It is approaching 7pm in Lesbos and the intense mid-afternoon heat that scorches the desert-like ground is beginning to dissipate – facilitated in part by a light westerly breeze. I perch on an upturned wooden crate propped up by a blue shipping container, waiting for my lift back to base.
Staring in the distance I watch the beautiful orange glow of the sun setting over the hills surrounding the camp, momentarily illuminating the few sparse, wispy clouds which have formed into golden rivers in the sky. It signals the end of my assignment here.
It has been a calm shift to end on. The contrast from day one of my assignment, in the camp in Idomeni, is not lost on me. This camp for unaccompanied minors has been my workplace for the last six weeks. It is intense, but a different intensity to that of Idomeni. Working with children requires a different – more holistic – medical approach. Education is a key part of the role I play. I am continually surprised by their ability to understand basic medical concepts – theories such as rational antibiotic usage – which are often lost on adults.
The only difference to the ‘typical’ British or Irish patient was the language, location and journeys it took patients to get here.
I re-consider whether I have properly said my farewells to the children I work with. I have purposely downplayed my goodbyes. Having observed the high turnover of people in the lives of these children, I am aware of the effect with which overstated goodbyes have on their emotional health. They are craving a form of stability in their chaotic lives. I do not want to be part of the problem. A brief nod of my head toward their tents and a salute of appreciation. Under my breath I wish them the best of luck in the future.
The gentle silence of the evening is broken by my lift turning into the gravel car-park of the camp followed by a trail of dust swirling in the breeze. I load my kit in the boot, take my seat and we drive back home through the twilight along the winding coastal road. The 45-minute journey gives me time to reflect on my time working in this corner of southern Europe.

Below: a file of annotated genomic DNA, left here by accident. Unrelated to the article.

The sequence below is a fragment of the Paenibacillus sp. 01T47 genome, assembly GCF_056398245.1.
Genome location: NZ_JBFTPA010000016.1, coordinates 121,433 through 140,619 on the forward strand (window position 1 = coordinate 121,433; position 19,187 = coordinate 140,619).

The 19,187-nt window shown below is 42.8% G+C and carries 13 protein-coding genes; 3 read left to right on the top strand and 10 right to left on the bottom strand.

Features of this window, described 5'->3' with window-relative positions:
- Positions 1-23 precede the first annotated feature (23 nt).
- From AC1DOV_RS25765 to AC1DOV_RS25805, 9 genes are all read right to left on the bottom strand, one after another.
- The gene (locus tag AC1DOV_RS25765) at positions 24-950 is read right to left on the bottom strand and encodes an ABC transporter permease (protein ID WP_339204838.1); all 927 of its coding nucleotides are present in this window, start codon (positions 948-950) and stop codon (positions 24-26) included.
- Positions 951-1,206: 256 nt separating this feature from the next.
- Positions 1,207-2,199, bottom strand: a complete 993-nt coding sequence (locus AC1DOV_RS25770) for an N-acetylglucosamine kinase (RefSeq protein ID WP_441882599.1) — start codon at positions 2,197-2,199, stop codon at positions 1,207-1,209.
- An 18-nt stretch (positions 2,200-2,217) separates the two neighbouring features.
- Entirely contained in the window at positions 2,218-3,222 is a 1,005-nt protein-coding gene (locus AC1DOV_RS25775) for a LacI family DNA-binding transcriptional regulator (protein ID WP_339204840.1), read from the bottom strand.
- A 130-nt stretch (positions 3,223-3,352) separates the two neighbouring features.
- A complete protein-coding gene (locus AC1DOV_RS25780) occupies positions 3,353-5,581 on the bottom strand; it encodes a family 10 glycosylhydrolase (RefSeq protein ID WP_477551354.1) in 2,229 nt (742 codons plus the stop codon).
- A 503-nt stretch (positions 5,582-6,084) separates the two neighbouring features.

Immediately my mind takes me back to Idomeni, stark images of a man in his 40s, grown dishevelled in a colourful stripy button down shirt, black suit trousers and mismatched runners, devoid of dignity, pleading in desperation for help through a barbed-wire fence. Seeing my breath in the dim light of the consultation room whilst warming my stethoscope as I assess a Syrian child with a chest infection during a freezing night shift. An elderly woman praying for help during the Idomeni eviction.
A woman prays in the refugee camp at Idomeni, which was shut down in May 2016. Photo: Conor Kenny / MSF
The positive memories of my work were also powerful. Memories largely of hope in the face of tragedy. Hope fuelled by a basic belief that their lives could be no worse than what they had just experienced. Hope seen in the eyes of mum and dad as I checked their newborn baby in a tent in the middle of a waterlogged field. Hope in the hearts of families with no safer way to travel, waiting to be smuggled into the unknown by faceless individuals. Hope in the eyes of resolute mothers waiting in the vaccination line aiming to give their children every chance of a better life.
A hand-painted sign at the camp. Photo: Conor Kenny / MSF
Many of the characters who came into the clinics were unforgettable. The colour, culture, expressions – those who gave great energy to my day and variety to working here. In hindsight the only difference to the ‘typical’ British or Irish patient was the language, location and journeys it took patients to get here. There was the anxious mother with her teenage son. The young pregnant woman with her husband looking for advice. The man in his mid-50s with heart disease who will not stop smoking. The elderly grandmother with arthritis in her knees needing pain relief.
Photo: Conor Kenny / MSF
I have no idea what will happen these people in the future. Needless to say they will endure further politically driven heartache. It is my hope that Europe may eventually start to learn the lessons from this migrant crisis and avoid the self-imposed catastrophe – epitomised by the disaster in Idomeni.
Working in this environment reinforces that you are only as good as the people around you. To all the people whom I had the pleasure of working with – through good times and bad and to those who followed me on this journey – thank you for your support. Finally, to the refugees I met, if Idomeni taught me one thing – keep your hope, the darkest moment comes before the dawn.
Idomeni Refugee Camp, which was shut down in May 2016. Photo: Conor Kenny / MSF
Some of the MSF team at the refugee camp in Idomeni. Photo: Conor Kenny / MSF
This blog post appears on Everyday Emergency, the MSF podcast
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